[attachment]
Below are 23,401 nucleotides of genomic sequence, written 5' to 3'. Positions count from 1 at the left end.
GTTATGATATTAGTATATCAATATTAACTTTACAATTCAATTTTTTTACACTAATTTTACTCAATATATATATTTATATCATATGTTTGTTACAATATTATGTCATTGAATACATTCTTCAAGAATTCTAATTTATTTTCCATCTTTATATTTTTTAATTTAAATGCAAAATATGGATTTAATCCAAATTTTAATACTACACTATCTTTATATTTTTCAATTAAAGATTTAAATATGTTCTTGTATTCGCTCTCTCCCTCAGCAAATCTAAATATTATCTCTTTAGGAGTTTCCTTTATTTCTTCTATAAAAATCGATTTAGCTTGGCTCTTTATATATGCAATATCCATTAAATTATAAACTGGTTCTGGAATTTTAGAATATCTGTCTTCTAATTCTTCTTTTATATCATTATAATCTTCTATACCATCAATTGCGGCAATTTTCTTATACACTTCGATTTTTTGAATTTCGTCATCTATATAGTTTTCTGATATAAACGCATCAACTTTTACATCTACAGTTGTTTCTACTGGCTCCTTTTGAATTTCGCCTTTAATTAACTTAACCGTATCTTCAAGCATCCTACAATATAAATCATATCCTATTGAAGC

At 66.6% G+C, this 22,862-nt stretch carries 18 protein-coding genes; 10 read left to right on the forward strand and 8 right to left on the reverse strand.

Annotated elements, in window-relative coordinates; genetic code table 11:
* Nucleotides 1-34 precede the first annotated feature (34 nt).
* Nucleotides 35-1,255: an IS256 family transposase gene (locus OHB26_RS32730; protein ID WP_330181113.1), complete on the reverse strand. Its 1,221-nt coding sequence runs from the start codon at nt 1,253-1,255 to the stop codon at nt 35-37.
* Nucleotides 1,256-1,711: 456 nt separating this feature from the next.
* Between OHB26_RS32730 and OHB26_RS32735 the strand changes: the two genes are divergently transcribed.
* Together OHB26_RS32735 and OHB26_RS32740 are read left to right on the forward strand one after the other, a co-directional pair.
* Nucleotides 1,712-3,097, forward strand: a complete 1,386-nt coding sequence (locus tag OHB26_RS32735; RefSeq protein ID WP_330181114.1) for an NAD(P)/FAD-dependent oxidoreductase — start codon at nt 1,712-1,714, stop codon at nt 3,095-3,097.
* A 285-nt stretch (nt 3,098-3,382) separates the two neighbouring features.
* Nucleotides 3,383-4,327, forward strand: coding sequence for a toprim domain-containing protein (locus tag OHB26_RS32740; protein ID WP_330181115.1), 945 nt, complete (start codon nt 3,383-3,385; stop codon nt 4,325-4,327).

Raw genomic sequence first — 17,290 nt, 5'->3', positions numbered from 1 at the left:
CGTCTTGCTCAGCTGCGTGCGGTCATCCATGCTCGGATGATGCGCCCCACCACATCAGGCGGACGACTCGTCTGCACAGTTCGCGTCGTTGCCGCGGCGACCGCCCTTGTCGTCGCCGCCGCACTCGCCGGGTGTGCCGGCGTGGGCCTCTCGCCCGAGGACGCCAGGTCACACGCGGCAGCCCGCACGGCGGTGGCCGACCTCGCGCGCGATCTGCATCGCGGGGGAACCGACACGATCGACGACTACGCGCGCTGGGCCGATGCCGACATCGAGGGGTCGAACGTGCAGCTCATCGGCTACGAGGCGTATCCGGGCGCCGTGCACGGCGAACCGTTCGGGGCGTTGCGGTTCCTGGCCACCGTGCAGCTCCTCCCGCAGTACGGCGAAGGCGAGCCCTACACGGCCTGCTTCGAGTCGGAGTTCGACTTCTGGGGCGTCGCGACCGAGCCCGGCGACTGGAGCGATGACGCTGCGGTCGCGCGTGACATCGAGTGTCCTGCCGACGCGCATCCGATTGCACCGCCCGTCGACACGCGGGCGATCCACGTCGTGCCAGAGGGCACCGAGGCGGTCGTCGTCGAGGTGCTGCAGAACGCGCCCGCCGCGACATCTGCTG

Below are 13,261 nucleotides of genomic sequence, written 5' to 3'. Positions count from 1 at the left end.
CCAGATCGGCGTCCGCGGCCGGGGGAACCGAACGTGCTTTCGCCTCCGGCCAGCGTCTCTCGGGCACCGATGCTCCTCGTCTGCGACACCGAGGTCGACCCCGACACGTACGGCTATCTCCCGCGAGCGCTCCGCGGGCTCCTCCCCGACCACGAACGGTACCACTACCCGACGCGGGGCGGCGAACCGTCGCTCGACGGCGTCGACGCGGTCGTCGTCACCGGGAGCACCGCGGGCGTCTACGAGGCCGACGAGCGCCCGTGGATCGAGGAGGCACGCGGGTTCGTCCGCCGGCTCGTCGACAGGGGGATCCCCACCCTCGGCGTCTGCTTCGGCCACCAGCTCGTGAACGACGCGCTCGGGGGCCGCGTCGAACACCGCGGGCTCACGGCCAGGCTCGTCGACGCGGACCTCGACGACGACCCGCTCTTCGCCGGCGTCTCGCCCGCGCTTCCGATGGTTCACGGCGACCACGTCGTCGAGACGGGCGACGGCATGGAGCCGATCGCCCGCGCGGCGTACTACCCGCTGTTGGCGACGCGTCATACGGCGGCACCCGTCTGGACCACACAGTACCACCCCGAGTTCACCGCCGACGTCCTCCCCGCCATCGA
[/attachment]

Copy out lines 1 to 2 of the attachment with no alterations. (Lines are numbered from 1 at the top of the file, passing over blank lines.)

Below are 23,401 nucleotides of genomic sequence, written 5' to 3'. Positions count from 1 at the left end.
GTTATGATATTAGTATATCAATATTAACTTTACAATTCAATTTTTTTACACTAATTTTACTCAATATATATATTTATATCATATGTTTGTTACAATATTATGTCATTGAATACATTCTTCAAGAATTCTAATTTATTTTCCATCTTTATATTTTTTAATTTAAATGCAAAATATGGATTTAATCCAAATTTTAATACTACACTATCTTTATATTTTTCAATTAAAGATTTAAATATGTTCTTGTATTCGCTCTCTCCCTCAGCAAATCTAAATATTATCTCTTTAGGAGTTTCCTTTATTTCTTCTATAAAAATCGATTTAGCTTGGCTCTTTATATATGCAATATCCATTAAATTATAAACTGGTTCTGGAATTTTAGAATATCTGTCTTCTAATTCTTCTTTTATATCATTATAATCTTCTATACCATCAATTGCGGCAATTTTCTTATACACTTCGATTTTTTGAATTTCGTCATCTATATAGTTTTCTGATATAAACGCATCAACTTTTACATCTACAGTTGTTTCTACTGGCTCCTTTTGAATTTCGCCTTTAATTAACTTAACCGTATCTTCAAGCATCCTACAATATAAATCATATCCTATTGAAGC